Mindfulness, a mental practice that emerged from 2,500-year-old Buddhist teachings, has turned into a booming industry. It involves focusing attention on the present moment for a sustained period, through the stillness of meditation or with movement, as in yoga. It’s meant to train people to observe their thoughts and feelings without necessarily acting on them, so that they can chose the wisest path rather than be driven by emotions, cravings or habitual responses. Propelling much of the interest is the steady flow of studies extolling its potential benefits.
Mindfulness programs are being offered by gyms, spas, schools, employers and clinics to ordinary people to deal with the stress of daily life, to schoolchildren to improve resiliency, to workers to boost efficiency and to the ill to alleviate chronic pain. They’re often delivered in a part-time, eight-week course that incorporates breathing exercises, nonreligious meditation and yoga, with a goal of quieting what researchers call “the chatter of the mind.” The U.K.’s National Health Service offers mindfulness-based therapy to prevent a recurrence of depression in those who have had three bouts of it. The approach is penetrating U.S. workplaces, with business leaders such as LinkedIn Chief Executive Officer Jeff Weiner and Salesforce.com Inc. co-founder Marc Benioff trumpeting its virtues and companies including Apple, Nike and HBO establishing meditation rooms within their offices. With mindfulness practices catching on, the portion of American adults who said they meditated during a 12-month period more than tripled from 2012 to 2017 to 14.2%. Those who engaged in yoga grew to 14.3% from 9.5 %. Apps offering guided meditations have proven popular. They include Headspace and Calm, a start-up valued at more than $1 billion.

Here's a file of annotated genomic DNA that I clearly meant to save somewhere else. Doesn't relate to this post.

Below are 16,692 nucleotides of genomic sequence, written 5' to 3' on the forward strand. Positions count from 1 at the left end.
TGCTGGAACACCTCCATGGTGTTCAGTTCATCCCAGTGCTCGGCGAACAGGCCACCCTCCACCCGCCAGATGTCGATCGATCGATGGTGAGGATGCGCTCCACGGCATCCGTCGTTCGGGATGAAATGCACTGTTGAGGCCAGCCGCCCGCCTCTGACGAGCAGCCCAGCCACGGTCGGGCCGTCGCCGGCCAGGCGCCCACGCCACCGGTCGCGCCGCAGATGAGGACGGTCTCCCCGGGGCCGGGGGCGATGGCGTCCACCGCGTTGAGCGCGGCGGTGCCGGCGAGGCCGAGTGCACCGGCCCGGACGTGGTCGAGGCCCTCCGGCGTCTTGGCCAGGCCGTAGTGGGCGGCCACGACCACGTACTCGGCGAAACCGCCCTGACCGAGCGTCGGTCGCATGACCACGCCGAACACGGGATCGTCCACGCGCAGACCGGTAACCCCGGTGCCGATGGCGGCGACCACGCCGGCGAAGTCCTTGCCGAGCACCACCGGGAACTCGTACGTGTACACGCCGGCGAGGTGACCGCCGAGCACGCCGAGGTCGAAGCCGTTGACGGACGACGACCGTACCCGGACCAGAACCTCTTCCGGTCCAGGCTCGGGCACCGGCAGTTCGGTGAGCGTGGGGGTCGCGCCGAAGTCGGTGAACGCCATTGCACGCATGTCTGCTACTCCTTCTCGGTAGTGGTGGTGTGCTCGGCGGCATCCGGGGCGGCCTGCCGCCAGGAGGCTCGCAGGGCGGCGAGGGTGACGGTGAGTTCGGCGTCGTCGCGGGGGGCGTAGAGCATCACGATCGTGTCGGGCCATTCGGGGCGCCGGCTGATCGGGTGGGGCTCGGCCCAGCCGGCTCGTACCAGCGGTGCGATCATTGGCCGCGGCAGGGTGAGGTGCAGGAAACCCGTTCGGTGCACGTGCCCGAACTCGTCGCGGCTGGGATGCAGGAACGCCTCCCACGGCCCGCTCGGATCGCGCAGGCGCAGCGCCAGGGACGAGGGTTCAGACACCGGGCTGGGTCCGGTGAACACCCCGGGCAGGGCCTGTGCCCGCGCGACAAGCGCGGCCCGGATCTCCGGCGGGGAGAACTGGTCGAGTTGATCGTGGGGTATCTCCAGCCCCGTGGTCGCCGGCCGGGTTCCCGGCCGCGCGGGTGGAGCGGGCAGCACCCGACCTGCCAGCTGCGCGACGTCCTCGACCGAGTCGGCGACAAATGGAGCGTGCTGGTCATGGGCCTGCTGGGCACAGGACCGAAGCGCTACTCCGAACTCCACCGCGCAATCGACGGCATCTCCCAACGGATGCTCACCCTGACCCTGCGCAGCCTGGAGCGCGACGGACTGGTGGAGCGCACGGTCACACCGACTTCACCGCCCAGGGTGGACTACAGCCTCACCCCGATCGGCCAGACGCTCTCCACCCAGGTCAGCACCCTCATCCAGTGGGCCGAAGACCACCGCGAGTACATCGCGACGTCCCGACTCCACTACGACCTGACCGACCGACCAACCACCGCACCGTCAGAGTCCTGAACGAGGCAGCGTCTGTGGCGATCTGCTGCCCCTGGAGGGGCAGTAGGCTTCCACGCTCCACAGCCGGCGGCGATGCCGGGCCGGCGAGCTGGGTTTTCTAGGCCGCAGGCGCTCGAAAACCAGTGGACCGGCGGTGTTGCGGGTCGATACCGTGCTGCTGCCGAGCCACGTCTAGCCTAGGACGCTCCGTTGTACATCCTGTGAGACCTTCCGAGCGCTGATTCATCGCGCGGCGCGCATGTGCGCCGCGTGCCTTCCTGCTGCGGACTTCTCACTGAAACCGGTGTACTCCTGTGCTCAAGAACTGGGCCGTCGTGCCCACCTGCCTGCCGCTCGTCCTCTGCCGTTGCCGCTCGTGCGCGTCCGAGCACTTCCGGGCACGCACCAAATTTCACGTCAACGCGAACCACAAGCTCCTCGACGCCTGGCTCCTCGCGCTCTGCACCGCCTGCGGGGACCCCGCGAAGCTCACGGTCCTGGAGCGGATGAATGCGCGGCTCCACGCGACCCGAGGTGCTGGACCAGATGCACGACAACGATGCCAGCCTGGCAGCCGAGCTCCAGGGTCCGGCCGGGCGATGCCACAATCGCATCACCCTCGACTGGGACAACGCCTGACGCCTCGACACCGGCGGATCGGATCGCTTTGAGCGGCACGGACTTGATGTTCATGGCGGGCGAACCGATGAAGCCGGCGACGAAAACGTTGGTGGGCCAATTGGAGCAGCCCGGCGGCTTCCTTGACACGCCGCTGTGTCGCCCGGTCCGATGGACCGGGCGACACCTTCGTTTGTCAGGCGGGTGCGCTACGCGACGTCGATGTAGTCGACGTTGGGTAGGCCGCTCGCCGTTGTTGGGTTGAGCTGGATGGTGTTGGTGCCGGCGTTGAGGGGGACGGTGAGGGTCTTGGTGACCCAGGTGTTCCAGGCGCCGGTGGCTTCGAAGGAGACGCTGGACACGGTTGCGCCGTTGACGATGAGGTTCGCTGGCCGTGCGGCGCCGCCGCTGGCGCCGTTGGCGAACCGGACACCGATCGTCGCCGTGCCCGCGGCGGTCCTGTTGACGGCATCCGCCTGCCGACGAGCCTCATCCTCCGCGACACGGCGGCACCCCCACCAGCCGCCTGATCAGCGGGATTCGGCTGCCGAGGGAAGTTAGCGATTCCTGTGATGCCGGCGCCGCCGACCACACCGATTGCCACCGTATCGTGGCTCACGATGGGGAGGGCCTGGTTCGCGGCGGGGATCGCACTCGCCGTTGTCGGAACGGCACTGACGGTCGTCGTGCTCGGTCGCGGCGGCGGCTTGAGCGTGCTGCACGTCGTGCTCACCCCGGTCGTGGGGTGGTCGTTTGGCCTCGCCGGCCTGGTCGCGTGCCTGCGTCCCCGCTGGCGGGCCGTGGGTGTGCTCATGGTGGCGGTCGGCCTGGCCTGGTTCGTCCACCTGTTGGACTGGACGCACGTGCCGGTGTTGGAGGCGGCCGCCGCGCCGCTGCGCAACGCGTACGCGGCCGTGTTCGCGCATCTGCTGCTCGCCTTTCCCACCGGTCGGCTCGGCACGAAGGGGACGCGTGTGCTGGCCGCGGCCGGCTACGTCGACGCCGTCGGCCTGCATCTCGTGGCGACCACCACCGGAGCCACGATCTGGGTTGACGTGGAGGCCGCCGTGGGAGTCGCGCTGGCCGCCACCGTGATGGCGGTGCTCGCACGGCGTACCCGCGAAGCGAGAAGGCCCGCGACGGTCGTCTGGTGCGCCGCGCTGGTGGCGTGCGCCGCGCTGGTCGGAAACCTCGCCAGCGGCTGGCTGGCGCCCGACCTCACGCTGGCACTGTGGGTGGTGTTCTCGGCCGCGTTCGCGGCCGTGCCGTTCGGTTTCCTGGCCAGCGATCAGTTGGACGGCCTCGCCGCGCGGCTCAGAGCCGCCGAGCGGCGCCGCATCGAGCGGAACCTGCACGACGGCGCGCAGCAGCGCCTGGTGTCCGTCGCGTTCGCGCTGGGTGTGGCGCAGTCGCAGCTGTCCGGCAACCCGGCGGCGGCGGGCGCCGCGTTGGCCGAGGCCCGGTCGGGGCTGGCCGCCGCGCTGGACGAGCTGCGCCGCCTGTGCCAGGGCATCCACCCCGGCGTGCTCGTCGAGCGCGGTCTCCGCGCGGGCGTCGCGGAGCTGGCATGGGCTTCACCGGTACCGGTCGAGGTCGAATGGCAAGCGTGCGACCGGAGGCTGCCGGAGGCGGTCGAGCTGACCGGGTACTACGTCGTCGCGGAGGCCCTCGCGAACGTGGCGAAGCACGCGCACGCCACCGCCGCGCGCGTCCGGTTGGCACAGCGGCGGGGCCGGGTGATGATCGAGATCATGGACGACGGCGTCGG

The term mindfulness was coined in 1881 by British scholar Thomas William Rhys Davids based on his understanding of the Buddhist concept of attention, one of seven qualities necessary for enlightenment. The advent of the modern movement is generally credited to molecular biologist Jon Kabat-Zinn, who in 1979 established a program called Mindfulness-Based Stress Reduction at the University of Massachusetts involving weekly group meetings and daily practice over eight weeks. Today, UMass and other institutions offer variations, including adaptations for the workplace. The most common mindfulness practice is a form of meditation in which the practitioner gets in a comfortable position and focuses on breathing and the present moment. A variation, called body-scan meditation, involves directing the attention to points on and inside the body and observing the sensations there. In addition to yoga, mindfulness activities include tai chi — practiced by millions of people in China, often in groups that meet in parks — and the related qigong, both of which focus on slow, deliberate movements. Although the science is at an early stage, MRIs have shown that practitioners exhibit structural changes in the brain. An analysis of 47 high-quality reports found evidence that mindfulness can reduce psychological stress in just eight weeks, leading to less anxiety, depression and chronic pain. Other studies suggest it improves job performance by enabling workers to remain attentive longer, improve the quality of their communications and recover faster from interruptions and negative emotions.
Skeptics say mindfulness is a fad and its benefits are overrated. To be sure, results may have been exaggerated in studies marred by shortcomings, such as bias among participants who believe in the approach or lack of a comparison group, which can mask a placebo effect. Some health-care professionals worry that mindfulness is being pushed as a way of dealing with chronic pain in lieu of medical workups to find the underlying cause. Doubters see the use of mindfulness in the workplace as an effort by employers to distract from problems such as long hours and wage stagnation. Among those who see value for it in job settings, there’s a debate about whether its purpose should be increased efficiency for the business or improved peace of mind for workers. In his 2017 book, “Why Buddhism Is True,” author Robert Wright argues that mindfulness is the best way to cope with the mismatch between our genetically programmed impulses and what’s best for us in the modern world. For example, evolution designed us to crave fat and sugar when they were rarities in the human diet. Now that they’re abundant, at least in the developed world, we tend to overindulge in them. Mindfulness trains the practitioner to observe a craving for donuts, for example, and then let it go.
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First published Oct. 27, 2018
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